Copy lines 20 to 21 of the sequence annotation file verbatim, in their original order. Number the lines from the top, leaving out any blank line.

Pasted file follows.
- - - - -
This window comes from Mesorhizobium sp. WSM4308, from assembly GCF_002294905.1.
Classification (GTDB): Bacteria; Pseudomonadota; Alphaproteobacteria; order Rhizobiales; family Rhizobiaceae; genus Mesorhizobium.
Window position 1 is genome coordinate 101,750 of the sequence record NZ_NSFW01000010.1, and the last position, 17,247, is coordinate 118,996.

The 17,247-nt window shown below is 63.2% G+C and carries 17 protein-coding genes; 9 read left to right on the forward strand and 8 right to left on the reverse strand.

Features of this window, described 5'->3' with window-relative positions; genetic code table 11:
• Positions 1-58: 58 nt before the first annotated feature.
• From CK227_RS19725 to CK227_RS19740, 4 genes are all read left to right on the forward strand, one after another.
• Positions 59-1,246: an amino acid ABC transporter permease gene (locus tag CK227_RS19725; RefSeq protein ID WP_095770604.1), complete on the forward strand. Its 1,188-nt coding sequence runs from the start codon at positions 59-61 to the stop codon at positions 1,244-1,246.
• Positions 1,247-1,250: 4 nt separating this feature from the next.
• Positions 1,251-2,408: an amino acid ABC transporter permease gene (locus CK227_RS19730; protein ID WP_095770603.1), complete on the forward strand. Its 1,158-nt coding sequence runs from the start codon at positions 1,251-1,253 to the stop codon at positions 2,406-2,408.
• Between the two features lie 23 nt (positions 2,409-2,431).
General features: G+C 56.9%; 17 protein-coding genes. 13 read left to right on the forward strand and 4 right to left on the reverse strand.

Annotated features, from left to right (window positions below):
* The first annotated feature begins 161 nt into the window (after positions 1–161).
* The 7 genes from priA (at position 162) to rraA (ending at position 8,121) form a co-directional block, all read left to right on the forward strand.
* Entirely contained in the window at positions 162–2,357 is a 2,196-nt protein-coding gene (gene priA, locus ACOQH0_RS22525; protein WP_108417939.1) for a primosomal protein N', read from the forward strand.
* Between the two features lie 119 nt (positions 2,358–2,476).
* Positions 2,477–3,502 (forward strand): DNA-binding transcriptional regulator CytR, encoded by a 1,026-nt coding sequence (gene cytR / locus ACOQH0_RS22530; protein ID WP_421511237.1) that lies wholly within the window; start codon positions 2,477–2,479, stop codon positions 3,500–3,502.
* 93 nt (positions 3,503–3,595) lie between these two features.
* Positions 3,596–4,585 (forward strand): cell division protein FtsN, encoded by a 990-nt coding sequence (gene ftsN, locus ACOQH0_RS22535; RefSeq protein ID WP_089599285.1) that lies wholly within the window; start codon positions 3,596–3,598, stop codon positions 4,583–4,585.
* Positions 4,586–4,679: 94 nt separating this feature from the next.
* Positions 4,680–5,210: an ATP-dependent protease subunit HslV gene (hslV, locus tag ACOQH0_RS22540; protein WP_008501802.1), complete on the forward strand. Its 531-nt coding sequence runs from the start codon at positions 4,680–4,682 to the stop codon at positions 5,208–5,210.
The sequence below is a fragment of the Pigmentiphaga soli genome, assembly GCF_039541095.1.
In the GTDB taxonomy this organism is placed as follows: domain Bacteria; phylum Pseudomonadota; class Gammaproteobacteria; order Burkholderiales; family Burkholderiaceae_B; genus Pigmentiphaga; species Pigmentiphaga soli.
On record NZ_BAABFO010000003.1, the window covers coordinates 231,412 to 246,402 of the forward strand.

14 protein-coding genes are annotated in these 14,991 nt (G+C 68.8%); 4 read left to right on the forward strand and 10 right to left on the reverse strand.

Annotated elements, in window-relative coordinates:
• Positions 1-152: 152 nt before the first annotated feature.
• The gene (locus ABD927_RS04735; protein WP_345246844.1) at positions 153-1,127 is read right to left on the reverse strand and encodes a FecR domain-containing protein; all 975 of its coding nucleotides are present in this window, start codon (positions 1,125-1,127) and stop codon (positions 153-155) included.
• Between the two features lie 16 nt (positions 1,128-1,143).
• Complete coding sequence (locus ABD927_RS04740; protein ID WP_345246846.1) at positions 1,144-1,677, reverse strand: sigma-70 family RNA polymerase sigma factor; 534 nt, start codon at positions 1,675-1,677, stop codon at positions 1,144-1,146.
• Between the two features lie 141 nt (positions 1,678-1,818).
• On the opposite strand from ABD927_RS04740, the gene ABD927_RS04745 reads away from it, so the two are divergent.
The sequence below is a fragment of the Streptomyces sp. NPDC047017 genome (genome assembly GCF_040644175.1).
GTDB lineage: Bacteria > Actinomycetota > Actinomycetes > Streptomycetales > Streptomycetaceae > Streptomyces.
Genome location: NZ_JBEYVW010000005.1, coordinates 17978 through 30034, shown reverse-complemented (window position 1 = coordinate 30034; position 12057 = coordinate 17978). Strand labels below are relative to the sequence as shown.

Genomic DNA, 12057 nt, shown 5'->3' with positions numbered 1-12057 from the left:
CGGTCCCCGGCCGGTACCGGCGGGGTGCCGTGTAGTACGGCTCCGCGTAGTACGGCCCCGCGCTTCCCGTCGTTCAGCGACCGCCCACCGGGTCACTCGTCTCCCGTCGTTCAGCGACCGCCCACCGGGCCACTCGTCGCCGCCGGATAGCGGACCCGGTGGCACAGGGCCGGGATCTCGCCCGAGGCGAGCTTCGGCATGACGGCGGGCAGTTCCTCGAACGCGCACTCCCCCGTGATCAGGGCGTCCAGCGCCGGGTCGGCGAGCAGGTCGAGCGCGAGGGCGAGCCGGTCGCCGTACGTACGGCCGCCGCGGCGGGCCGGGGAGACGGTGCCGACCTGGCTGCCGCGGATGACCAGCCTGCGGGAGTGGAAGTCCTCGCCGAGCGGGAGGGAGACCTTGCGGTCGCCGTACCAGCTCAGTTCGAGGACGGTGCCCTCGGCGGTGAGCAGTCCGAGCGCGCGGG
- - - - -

* Positions 3,596–4,585 (forward strand): cell division protein FtsN, encoded by a 990-nt coding sequence (gene ftsN, locus ACOQH0_RS22535; RefSeq protein ID WP_089599285.1) that lies wholly within the window; start codon positions 3,596–3,598, stop codon positions 4,583–4,585.
* Positions 4,586–4,679: 94 nt separating this feature from the next.